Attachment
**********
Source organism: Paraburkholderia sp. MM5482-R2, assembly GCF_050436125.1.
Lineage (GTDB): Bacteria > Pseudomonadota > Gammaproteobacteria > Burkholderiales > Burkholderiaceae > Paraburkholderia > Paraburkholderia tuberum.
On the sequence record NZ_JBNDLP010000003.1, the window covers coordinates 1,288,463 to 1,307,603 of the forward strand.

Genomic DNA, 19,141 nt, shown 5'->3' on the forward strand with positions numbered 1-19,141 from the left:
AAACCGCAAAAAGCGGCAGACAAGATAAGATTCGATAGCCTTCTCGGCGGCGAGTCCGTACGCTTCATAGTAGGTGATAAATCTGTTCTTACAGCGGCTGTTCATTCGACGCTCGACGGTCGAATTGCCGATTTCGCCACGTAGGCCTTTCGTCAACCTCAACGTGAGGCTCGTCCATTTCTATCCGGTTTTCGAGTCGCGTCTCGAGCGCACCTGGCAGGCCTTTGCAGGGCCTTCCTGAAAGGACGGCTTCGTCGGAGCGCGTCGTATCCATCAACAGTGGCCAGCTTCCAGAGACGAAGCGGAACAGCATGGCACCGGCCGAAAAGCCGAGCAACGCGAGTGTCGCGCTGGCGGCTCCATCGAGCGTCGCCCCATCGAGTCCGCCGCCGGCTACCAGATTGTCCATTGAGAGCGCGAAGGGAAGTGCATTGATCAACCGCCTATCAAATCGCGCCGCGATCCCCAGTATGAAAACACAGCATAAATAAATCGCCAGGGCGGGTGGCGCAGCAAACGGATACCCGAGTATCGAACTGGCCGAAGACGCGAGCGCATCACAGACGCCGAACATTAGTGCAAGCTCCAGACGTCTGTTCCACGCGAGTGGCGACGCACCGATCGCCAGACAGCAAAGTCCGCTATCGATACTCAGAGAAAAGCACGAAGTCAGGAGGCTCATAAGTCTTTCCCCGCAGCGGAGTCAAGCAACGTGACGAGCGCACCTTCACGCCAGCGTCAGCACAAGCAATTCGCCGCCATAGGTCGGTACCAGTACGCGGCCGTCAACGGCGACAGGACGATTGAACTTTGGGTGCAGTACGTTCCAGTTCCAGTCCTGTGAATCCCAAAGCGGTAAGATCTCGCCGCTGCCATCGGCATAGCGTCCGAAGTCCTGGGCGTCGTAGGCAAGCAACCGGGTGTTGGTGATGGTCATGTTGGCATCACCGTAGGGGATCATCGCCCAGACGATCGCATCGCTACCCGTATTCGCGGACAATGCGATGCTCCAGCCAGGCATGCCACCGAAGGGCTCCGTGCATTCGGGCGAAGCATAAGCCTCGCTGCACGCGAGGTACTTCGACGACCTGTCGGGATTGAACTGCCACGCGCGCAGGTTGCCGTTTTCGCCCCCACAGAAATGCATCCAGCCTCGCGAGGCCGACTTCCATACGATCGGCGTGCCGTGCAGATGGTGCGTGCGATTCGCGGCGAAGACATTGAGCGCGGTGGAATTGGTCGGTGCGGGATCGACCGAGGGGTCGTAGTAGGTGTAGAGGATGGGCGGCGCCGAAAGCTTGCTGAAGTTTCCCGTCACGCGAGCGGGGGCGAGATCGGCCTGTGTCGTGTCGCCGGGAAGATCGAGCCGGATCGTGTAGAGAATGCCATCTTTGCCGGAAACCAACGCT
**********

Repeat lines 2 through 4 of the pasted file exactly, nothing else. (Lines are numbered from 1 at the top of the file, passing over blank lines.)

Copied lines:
Lineage (GTDB): Bacteria > Pseudomonadota > Gammaproteobacteria > Burkholderiales > Burkholderiaceae > Paraburkholderia > Paraburkholderia tuberum.
On the sequence record NZ_JBNDLP010000003.1, the window covers coordinates 1,288,463 to 1,307,603 of the forward strand.

Genomic DNA, 19,141 nt, shown 5'->3' on the forward strand with positions numbered 1-19,141 from the left: